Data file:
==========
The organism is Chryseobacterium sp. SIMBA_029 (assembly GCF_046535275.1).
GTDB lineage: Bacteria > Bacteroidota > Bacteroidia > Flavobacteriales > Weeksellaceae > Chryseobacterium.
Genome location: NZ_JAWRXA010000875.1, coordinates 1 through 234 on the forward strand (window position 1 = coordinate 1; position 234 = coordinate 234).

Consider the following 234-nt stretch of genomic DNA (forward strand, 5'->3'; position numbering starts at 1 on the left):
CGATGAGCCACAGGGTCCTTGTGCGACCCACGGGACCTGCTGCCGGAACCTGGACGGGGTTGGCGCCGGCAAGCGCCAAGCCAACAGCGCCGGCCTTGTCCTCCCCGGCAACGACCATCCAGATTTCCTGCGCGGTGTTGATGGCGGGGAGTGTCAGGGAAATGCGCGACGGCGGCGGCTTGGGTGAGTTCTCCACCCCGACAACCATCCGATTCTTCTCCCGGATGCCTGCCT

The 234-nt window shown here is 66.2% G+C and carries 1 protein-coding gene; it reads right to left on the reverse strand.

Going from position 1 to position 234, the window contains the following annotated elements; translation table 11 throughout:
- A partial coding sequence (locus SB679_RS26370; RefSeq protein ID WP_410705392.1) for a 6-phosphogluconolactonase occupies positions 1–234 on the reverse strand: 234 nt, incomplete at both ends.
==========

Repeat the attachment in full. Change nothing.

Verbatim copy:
The organism is Chryseobacterium sp. SIMBA_029 (assembly GCF_046535275.1).
GTDB lineage: Bacteria > Bacteroidota > Bacteroidia > Flavobacteriales > Weeksellaceae > Chryseobacterium.
Genome location: NZ_JAWRXA010000875.1, coordinates 1 through 234 on the forward strand (window position 1 = coordinate 1; position 234 = coordinate 234).

Consider the following 234-nt stretch of genomic DNA (forward strand, 5'->3'; position numbering starts at 1 on the left):
CGATGAGCCACAGGGTCCTTGTGCGACCCACGGGACCTGCTGCCGGAACCTGGACGGGGTTGGCGCCGGCAAGCGCCAAGCCAACAGCGCCGGCCTTGTCCTCCCCGGCAACGACCATCCAGATTTCCTGCGCGGTGTTGATGGCGGGGAGTGTCAGGGAAATGCGCGACGGCGGCGGCTTGGGTGAGTTCTCCACCCCGACAACCATCCGATTCTTCTCCCGGATGCCTGCCT

The 234-nt window shown here is 66.2% G+C and carries 1 protein-coding gene; it reads right to left on the reverse strand.

Going from position 1 to position 234, the window contains the following annotated elements; translation table 11 throughout:
- A partial coding sequence (locus SB679_RS26370; RefSeq protein ID WP_410705392.1) for a 6-phosphogluconolactonase occupies positions 1–234 on the reverse strand: 234 nt, incomplete at both ends.